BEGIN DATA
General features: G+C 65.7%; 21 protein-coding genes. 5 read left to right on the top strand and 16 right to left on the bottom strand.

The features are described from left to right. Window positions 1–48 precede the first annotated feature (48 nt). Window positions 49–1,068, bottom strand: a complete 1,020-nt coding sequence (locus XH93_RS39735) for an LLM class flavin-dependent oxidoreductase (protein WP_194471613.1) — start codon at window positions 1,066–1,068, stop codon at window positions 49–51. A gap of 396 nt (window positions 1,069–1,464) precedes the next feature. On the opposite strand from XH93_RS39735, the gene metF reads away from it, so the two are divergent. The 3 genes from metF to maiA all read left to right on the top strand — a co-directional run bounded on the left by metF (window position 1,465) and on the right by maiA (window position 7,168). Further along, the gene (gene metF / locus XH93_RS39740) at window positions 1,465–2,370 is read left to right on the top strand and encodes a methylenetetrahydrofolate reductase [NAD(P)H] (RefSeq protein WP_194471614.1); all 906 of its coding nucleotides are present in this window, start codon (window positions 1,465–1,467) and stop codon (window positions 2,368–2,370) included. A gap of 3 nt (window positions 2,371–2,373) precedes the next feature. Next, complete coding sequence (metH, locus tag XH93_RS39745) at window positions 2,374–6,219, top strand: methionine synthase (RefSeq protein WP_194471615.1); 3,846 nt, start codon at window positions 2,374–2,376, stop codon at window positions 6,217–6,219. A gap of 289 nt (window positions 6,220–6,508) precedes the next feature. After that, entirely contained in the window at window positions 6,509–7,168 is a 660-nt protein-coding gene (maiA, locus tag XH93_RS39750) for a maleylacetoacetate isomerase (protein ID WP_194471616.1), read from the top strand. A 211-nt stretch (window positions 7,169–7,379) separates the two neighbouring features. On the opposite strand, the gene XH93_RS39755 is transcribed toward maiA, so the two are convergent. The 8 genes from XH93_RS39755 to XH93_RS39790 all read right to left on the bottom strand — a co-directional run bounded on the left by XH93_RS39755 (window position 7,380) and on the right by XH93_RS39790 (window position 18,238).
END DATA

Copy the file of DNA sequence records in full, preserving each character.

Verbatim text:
General features: G+C 65.7%; 21 protein-coding genes. 5 read left to right on the top strand and 16 right to left on the bottom strand.

The features are described from left to right. Window positions 1–48 precede the first annotated feature (48 nt). Window positions 49–1,068, bottom strand: a complete 1,020-nt coding sequence (locus XH93_RS39735) for an LLM class flavin-dependent oxidoreductase (protein WP_194471613.1) — start codon at window positions 1,066–1,068, stop codon at window positions 49–51. A gap of 396 nt (window positions 1,069–1,464) precedes the next feature. On the opposite strand from XH93_RS39735, the gene metF reads away from it, so the two are divergent. The 3 genes from metF to maiA all read left to right on the top strand — a co-directional run bounded on the left by metF (window position 1,465) and on the right by maiA (window position 7,168). Further along, the gene (gene metF / locus XH93_RS39740) at window positions 1,465–2,370 is read left to right on the top strand and encodes a methylenetetrahydrofolate reductase [NAD(P)H] (RefSeq protein WP_194471614.1); all 906 of its coding nucleotides are present in this window, start codon (window positions 1,465–1,467) and stop codon (window positions 2,368–2,370) included. A gap of 3 nt (window positions 2,371–2,373) precedes the next feature. Next, complete coding sequence (metH, locus tag XH93_RS39745) at window positions 2,374–6,219, top strand: methionine synthase (RefSeq protein WP_194471615.1); 3,846 nt, start codon at window positions 2,374–2,376, stop codon at window positions 6,217–6,219. A gap of 289 nt (window positions 6,220–6,508) precedes the next feature. After that, entirely contained in the window at window positions 6,509–7,168 is a 660-nt protein-coding gene (maiA, locus tag XH93_RS39750) for a maleylacetoacetate isomerase (protein ID WP_194471616.1), read from the top strand. A 211-nt stretch (window positions 7,169–7,379) separates the two neighbouring features. On the opposite strand, the gene XH93_RS39755 is transcribed toward maiA, so the two are convergent. The 8 genes from XH93_RS39755 to XH93_RS39790 all read right to left on the bottom strand — a co-directional run bounded on the left by XH93_RS39755 (window position 7,380) and on the right by XH93_RS39790 (window position 18,238).